Mortgage rates inch up from early fall's record lows

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The average cost of four popular types of home loans rose a little over the past week, according to’s most recent survey of major lenders.

For the first time since September, none of the mortgage rates we track is resting on new record lows.

A new study by the Federal Reserve says another 2.3 million homeowners needed to take advantage of the exceptionally cheap interest rates it's engineered to refinance their homes last year.

But those borrowers couldn't qualify for a new loan because they failed to meet strict lending requirements or owed more than their homes were worth.

The Fed estimates that Americans hold $6.2 trillion in equity in their homes, less than half of the $13.2 trillion they held in 2005.

Our Oct. 12 survey found the average interest rate for a:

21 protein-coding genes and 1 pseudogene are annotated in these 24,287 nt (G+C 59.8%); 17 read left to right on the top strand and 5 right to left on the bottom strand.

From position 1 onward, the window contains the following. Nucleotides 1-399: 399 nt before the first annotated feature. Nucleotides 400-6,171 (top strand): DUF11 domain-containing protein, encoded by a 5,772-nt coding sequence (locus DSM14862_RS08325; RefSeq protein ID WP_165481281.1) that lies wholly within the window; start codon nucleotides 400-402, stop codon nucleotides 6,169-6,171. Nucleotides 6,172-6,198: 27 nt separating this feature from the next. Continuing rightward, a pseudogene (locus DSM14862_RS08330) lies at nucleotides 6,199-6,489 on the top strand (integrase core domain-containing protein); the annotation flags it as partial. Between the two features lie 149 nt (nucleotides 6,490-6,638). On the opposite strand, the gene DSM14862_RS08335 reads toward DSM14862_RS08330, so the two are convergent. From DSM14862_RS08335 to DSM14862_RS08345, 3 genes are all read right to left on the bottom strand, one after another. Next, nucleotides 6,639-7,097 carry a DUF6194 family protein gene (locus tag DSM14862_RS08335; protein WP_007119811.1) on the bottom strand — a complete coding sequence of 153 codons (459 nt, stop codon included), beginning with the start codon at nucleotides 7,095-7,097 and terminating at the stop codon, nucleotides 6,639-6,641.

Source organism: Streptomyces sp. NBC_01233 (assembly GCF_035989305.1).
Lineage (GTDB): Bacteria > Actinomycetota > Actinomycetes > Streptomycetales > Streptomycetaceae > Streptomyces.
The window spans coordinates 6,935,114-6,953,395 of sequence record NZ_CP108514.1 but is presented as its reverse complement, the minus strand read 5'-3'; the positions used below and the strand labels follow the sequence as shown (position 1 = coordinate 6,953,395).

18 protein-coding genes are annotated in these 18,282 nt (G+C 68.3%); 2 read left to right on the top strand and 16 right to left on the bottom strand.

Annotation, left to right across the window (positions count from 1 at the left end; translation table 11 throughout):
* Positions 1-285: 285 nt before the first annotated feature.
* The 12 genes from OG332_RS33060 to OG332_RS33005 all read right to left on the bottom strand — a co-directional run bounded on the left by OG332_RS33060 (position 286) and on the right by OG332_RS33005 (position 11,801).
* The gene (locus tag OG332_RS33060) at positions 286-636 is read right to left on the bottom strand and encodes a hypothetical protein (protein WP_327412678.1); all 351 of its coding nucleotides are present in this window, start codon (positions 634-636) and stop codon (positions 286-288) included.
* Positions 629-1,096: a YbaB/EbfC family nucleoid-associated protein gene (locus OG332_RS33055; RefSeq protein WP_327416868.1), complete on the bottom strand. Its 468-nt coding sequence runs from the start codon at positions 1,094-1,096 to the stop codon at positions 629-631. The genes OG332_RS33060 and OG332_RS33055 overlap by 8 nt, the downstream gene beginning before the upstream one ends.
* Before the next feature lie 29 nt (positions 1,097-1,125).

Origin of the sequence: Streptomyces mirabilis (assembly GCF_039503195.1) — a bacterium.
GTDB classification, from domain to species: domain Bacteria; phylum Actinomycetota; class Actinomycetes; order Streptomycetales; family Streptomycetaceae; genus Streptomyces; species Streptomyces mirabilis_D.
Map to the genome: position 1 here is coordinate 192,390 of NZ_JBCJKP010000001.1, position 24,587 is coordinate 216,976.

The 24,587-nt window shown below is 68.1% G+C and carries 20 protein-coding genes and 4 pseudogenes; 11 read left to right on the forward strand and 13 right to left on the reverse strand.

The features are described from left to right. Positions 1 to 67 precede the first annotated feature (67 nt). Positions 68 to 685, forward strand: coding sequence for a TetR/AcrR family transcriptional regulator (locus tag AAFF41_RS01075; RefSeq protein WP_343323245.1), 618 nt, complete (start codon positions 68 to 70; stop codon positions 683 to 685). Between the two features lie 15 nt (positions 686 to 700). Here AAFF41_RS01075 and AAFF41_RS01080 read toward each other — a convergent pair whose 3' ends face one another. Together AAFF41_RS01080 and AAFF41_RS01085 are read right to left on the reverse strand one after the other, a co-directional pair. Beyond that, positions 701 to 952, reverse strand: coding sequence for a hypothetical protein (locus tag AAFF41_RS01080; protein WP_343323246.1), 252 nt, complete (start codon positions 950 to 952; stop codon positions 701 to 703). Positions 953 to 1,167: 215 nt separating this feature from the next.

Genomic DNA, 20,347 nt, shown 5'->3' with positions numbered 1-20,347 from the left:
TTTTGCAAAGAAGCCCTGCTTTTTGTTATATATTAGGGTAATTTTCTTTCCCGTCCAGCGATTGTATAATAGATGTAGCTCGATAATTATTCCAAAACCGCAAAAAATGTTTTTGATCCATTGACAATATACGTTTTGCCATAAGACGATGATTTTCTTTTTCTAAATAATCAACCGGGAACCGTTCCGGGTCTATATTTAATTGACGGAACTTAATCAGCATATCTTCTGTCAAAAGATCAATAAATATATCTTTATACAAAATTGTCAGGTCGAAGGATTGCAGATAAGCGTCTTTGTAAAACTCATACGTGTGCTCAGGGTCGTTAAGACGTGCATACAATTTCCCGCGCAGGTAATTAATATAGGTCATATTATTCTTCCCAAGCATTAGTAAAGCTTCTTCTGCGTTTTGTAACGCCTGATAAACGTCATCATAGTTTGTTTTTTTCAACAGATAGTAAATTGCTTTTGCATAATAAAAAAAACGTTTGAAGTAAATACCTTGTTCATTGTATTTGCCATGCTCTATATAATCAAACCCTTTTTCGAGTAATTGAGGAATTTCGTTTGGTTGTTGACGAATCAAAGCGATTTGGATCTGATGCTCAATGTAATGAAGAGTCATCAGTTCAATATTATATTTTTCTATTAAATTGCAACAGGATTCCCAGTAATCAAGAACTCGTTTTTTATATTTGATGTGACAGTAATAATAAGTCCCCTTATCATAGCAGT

30-year, fixed-rate loan increased to 4.37% from 4.21% the previous week. This type of loan cost 4.47% this time last year.

15-year, fixed-rate loan rose from 3.46% last week to 3.59% this week. Last October it cost 3.85%.

30-year, fixed-rate jumbo loan -- mortgages that exceed $417,000 to $625,000, depending on the city -- grew to 4.90% from 4.82% last week. Last year, jumbo loans cost 5.10%.

5-year, adjustable-rate loan -- home loans on which the initial interest rate remains fixed for the first five years and then changes once a year after that -- increased to 3.26% from 3.11%. It cost 3.62% in mid-October 2010.

Our database of interest rates can help you find the best deals in your area, including many that are less costly than the national averages.

You can use our calculator to determine the monthly payments for the exact amount you want to borrow with this or any home loan.

It will also provide a month-by-month amortization schedule that shows how much you've reduced your debt and how much you still owe.

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